That last topic got me thinking about all the aspects of training I need to work on (every single aspect) and how to do an optimal mix of cross training. Back in the day it seems some similar “cross training”, though less systematic and subject to a lot of constraints due to secrecy and so on, happened. When some great martial artist like Wang Xiangzhai became seemingly the top guy, he went around having contests and learning from other styles. Some learned TCM and/or went to see the Taoists to work on (I guess) deeper qigong. In modern professional sports or other elite athletics, they have various coaches and trainers, all focused in one specific area but trying to help with the overall goal of superior performance in the particular activity: head coaches, offense, defense, strength, conditioning, nutrition, doctors, various kinds of therapists, sports psychologists, and so on. This combination is much more systematic and open and is obviously producing stronger, faster, quicker, better stamina, etc. in athletes year after year.

Not to say I reject the traditional. I definitely do not. In a fantasy world if I could be some elite level athlete or internal martial artist, I guess I’d want a team of coaches and teachers to improve in every area as much as possible toward the goal of improving my overall performance. Probably: overall martial arts coach plus separate coaches for specific areas: xyq/bgz, kickboxing, bjj/groundfighting, throws, qinna, strength (whole body functional strength like at Core Performance), conditioning (I don’t really like cardio but could use some aerobic and anaerobic training), flexibility, neigong, qigong (non-martial), then probably other folks like a nutritionist, various physical therapists, a TCM doctor (acupuncture, herbal, acupressure, tui na), maybe a chiropractor and some kind of sports psychologist.

Well, since we normal folks can’t really have a team like that behind us, we have to cobble together lessons from various sources and just focus on one or two areas. Since we’re forced to make these choices due to resource constraints, I think we have to prioritize that training X is better than training Y, so maximize X and do minimal to no Y. However I think we can get caught in a mindset that goes further and start to think that Y is not good. It seems to happen a lot – people reject a particular area at least partially, e.g., you don’t need neigong, you need very little cardio, forget about high kicks, and so on. On the flip side, I don’t think we know what relative %’s are correct for each part. Getting back to my recent yiquan obsession, they seem to have a clear stance on that – zhan zhuang is the emphasis and about 50% of the entire training – which is another reason I think I find it so compelling – they clearly say that X gets a clear percentage of the entire investment yet they haven’t rejected all the Y’s (well except they have apparently rejected most forms) – mostly they seem to take a very scientific attitude – they have a current hypothesis but are open to better hypotheses. That is not the same as a team saying we take this approach and “it’s the best”. I have to say, at least from an armchair player/coach perspective, I find their approach is unique: 1) heavy neigong 2) free sparring 3) scientific attitude. I can’t see that any other “school” espouses that combination. The prioritization scheme people must make too easily digresses into dogma because much like with that spinning figure (see post below “Oh boy this is weird”), something in people’s minds makes them locked into some specific train of thought and then we’re lost and confused on some subtopic.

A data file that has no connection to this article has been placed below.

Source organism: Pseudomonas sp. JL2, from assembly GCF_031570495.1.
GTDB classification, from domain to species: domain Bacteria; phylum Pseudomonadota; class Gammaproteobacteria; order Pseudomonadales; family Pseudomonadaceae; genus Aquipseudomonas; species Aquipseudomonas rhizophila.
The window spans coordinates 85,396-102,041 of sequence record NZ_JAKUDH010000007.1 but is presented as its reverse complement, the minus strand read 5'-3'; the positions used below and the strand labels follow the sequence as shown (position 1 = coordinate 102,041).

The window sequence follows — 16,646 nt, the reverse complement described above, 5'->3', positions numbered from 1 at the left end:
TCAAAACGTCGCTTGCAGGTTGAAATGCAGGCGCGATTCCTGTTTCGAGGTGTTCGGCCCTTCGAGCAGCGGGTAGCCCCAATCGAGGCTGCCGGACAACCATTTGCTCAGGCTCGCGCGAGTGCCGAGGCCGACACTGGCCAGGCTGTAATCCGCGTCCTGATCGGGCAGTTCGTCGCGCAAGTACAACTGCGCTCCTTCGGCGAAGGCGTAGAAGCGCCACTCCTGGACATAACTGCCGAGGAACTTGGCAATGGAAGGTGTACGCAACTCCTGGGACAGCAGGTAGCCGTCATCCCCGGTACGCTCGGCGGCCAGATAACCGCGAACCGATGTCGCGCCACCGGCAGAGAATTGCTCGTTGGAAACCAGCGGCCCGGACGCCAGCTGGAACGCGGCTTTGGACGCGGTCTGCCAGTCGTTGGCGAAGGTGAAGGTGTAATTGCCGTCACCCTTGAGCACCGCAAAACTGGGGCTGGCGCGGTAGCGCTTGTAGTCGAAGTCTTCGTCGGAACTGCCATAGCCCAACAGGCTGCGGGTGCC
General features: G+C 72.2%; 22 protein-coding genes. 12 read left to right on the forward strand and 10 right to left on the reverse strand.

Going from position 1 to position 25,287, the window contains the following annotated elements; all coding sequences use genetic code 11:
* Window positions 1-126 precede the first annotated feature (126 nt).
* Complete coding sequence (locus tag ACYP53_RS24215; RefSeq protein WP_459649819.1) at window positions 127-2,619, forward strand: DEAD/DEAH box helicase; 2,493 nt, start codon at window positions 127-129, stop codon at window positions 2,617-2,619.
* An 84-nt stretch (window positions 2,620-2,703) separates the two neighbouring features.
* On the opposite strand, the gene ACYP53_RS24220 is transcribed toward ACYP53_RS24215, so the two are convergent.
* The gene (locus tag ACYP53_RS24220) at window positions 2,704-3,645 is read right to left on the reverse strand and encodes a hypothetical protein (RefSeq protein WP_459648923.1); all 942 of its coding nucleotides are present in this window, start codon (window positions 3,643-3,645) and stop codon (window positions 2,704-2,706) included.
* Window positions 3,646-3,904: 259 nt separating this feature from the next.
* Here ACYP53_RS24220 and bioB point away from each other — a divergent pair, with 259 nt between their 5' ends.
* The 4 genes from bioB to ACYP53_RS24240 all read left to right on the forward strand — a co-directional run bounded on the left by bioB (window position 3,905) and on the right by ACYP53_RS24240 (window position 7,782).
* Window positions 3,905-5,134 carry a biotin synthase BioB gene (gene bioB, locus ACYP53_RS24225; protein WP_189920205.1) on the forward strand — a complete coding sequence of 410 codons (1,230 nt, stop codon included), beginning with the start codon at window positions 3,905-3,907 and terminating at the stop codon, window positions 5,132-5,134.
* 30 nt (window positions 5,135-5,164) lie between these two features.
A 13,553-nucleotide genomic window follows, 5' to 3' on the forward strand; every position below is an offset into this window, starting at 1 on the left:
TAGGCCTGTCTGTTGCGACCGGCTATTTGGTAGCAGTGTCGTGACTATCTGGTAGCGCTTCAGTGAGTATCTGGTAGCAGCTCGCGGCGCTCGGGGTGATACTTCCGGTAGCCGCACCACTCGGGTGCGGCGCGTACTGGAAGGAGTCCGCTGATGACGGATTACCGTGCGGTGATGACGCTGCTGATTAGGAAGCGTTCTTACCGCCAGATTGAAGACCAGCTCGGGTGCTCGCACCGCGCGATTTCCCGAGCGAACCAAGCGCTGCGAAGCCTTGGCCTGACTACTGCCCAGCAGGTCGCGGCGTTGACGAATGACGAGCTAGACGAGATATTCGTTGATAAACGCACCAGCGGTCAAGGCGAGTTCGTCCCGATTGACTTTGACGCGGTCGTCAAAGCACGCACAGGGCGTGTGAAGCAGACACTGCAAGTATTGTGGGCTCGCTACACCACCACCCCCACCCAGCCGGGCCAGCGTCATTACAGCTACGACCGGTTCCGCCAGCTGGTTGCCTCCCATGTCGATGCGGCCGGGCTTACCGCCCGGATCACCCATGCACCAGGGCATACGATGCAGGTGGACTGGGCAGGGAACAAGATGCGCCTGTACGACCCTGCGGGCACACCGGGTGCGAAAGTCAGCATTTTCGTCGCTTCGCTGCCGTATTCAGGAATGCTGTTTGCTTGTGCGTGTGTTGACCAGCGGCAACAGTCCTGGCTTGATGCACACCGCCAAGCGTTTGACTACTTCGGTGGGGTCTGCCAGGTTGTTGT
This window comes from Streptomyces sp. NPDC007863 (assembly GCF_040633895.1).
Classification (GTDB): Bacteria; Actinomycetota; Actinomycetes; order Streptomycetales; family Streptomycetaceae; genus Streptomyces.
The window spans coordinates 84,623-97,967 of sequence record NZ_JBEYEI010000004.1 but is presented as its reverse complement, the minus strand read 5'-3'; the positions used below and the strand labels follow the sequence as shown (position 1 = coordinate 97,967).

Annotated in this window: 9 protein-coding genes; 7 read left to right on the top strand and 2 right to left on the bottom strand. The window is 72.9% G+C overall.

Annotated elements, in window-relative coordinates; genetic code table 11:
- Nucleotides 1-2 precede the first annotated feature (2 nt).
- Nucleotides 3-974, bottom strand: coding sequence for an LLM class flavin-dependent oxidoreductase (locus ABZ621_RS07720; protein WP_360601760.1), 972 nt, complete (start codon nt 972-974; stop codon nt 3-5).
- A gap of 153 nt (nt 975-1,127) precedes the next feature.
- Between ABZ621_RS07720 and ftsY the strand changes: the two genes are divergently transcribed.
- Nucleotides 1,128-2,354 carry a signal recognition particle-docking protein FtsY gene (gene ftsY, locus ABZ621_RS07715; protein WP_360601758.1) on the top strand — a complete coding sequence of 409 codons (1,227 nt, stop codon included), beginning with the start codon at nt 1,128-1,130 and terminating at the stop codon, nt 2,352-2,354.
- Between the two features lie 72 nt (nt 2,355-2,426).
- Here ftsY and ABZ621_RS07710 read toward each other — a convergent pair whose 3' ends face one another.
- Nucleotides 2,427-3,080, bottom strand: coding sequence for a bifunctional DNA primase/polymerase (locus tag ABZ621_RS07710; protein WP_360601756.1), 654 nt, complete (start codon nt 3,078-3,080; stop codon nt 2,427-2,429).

The only other alternative is a personal mma from different “schools” or arts, but as enthusiast individuals, we are working things out much more inefficiently than I’d imagine my fantasy team of coaches and trainers would/could. In sports based on specific objective measurements like time or distance, people are clearly getting stronger, faster, and so on. However that isn’t really the goal in areas where the best overall performance doesn’t come from the absolute strongest, most flexible, fastest, quickest, highest jumping, best qigong control, etc. performers. The best player is not someone who has the best performance on all specific measurable partial areas. “Optimizing the system” not its specific parts is the goal. Further there is no way to test the “overall system” except through some tests that are usually (and preferably) short of real life or death combat – tui shou, sparring, and limited forms of fighting – pretty much the same as the most successful martial artists like Wang Xiangzhai and others did back in the day. We have more “science” now but nothing really seems to have changed. We just think it’s changed when we look at the specific trees.

Advertisements